EGX 2018: Four Horses Interview

If old-school fast-paced 2D platformers are your thing, I had the pleasure of trying out two games from Four Horses at EGX. Kid Tripp and Miles & Kilo are very much two of a kind, taking inspiration from series like Sonic the Hedgehog and Donkey Kong Country. Kid Tripp puts you into the shoes of the eponymous character as he becomes stranded on an island filled with all sorts of mischievous wildlife that are out to get him. Miles & Kilo acts as a spiritual sequel, taking the familiar jungle island setting and improving the graphics as well as adding in new features that didn't make the cut in the original.

These two games have a very simple mechanic that entirely changes how you approach each level: the autorun. In Kid Tripp, you can't stop running unless you hit a wall. It means you've got to think on your feet and choose last-minute decisions that could be crucial in making or breaking a run. Miles & Kilo actually has two playable characters. Miles is a more typical 2D platformer character. He can run back and forth, jump and throw fruit. His loyal canine companion, Kilo, is more of a wildcard. He runs without being able to stop, rolls through danger and is even capable of performing aerial attacks.
While at EGX I had a chat with the brains behind Four Horses, Mick Waites. He is the man responsible for the Nintendo conversions of these two games. Here is what he had to say.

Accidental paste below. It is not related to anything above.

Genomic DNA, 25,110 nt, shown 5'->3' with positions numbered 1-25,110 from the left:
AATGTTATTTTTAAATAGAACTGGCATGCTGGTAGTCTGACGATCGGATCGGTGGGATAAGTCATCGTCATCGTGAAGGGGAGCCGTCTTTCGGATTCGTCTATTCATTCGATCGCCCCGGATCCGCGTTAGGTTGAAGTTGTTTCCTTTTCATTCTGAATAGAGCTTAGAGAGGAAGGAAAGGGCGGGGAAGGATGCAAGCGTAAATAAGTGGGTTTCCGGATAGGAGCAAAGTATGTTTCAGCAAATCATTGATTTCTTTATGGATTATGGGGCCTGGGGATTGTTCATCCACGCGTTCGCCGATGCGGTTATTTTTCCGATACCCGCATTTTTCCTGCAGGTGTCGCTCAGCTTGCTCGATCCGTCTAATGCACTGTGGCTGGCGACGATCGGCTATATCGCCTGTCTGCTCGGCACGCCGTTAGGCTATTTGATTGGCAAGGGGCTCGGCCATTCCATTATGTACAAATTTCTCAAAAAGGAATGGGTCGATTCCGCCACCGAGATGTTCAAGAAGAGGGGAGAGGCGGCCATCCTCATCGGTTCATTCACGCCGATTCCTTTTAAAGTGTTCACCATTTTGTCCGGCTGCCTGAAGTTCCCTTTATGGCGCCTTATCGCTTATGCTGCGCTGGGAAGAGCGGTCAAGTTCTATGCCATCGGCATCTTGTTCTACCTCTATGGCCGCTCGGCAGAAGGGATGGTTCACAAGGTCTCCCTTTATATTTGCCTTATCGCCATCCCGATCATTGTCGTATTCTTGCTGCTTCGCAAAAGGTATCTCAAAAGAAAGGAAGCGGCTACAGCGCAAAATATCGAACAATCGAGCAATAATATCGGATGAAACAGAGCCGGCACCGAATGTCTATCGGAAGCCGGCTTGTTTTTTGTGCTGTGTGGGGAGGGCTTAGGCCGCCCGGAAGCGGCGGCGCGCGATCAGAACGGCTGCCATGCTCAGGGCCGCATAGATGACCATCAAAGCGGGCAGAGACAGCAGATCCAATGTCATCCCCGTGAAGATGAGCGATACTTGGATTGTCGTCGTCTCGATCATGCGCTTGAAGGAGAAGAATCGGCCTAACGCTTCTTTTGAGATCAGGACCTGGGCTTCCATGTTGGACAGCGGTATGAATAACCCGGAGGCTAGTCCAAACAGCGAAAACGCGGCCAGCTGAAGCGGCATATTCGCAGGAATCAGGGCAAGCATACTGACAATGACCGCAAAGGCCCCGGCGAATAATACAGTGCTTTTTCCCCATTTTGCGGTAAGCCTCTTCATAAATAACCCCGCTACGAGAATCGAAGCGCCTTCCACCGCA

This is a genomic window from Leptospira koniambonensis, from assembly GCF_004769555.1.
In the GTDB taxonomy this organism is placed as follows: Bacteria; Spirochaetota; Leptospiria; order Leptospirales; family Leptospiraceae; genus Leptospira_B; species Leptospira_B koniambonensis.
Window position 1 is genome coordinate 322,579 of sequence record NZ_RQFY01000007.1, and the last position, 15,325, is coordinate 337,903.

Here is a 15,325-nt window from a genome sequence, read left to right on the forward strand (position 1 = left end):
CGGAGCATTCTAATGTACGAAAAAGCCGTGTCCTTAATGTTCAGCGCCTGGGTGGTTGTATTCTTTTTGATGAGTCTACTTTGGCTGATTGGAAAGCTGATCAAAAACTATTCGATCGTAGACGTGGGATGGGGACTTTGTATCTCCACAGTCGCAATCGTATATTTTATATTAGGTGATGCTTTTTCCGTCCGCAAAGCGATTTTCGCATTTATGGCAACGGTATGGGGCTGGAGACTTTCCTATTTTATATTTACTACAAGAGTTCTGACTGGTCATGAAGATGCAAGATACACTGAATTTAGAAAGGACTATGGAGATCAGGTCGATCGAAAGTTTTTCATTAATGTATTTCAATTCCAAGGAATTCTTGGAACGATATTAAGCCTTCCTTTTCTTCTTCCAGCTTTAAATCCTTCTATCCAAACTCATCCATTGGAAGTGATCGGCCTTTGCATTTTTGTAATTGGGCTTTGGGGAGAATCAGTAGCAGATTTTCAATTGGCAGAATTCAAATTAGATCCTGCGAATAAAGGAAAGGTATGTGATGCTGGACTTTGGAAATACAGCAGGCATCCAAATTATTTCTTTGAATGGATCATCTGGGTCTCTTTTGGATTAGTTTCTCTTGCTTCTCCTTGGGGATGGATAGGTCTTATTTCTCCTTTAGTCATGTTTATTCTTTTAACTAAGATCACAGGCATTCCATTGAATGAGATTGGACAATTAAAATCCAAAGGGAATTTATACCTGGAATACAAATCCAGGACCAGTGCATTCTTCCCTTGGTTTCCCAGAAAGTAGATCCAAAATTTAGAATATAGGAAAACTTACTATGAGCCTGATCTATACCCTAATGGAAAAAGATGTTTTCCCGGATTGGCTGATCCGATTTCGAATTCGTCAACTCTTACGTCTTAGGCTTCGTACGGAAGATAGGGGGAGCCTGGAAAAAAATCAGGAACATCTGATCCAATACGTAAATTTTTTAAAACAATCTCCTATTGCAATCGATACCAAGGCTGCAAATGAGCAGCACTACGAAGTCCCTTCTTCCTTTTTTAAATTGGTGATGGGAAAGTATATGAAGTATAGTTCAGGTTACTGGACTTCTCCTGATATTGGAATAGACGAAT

Olly Writes: Hi Mick, thanks for chatting. Shall start by going into the background of the development of these two games?

Mick Waites: Yeah, absolutely I'll start with Kid Tripp because that is where it all started. I was a frequent visitor to Nintendo Life forums and I discovered Kid Tripp whilst it was in development by a very talented American developer called Mike Burns. At first I thought he was just doing mock-ups of games as a lot of pixel artists do but it turned out he was a programmer as well and it was a fully functional game. I immediately fell in love with it simply from the visuals. At the time I was working in software development and I had access to the 3DS development hardware and I immediately asked if I could get the opportunity to produce a 3DS version. I took apart one of the screenshots of his game and put them into different layers to show him what a stereoscopic 3D screen of the game would look like.

Unfortunately, it took about four years for him to be convinced it would be a good idea, because he did have a bigger publisher in mind who were willing to do a version for him but never delivered. So I had later set up Four Horses so I could publish my own game, Digger Dan DX, and then Mike sent me the code and I was able to set up a 3DS version of Kid Tripp fairly quickly. And that was pretty much how we got the game to Nintendo platforms, first on the 3DS and then later on the Switch.

OW: And then you worked with Mike Burns again for Miles & Kilo.

MW: Yeah, I did. Mike originally developed Kid Tripp on iOS and had never planned for it to be consoles because he wouldn't be able to publish it himself. But there were still loads of things he wanted to add, such as boss battles, wall jumping, and sliding under things. That sort of stuff. He would have just never released the game, so he decided to draw a line under Kid Tripp and call it finished. He then moved on to start work on the sequel by adding in things he couldn't add to Kid Tripp.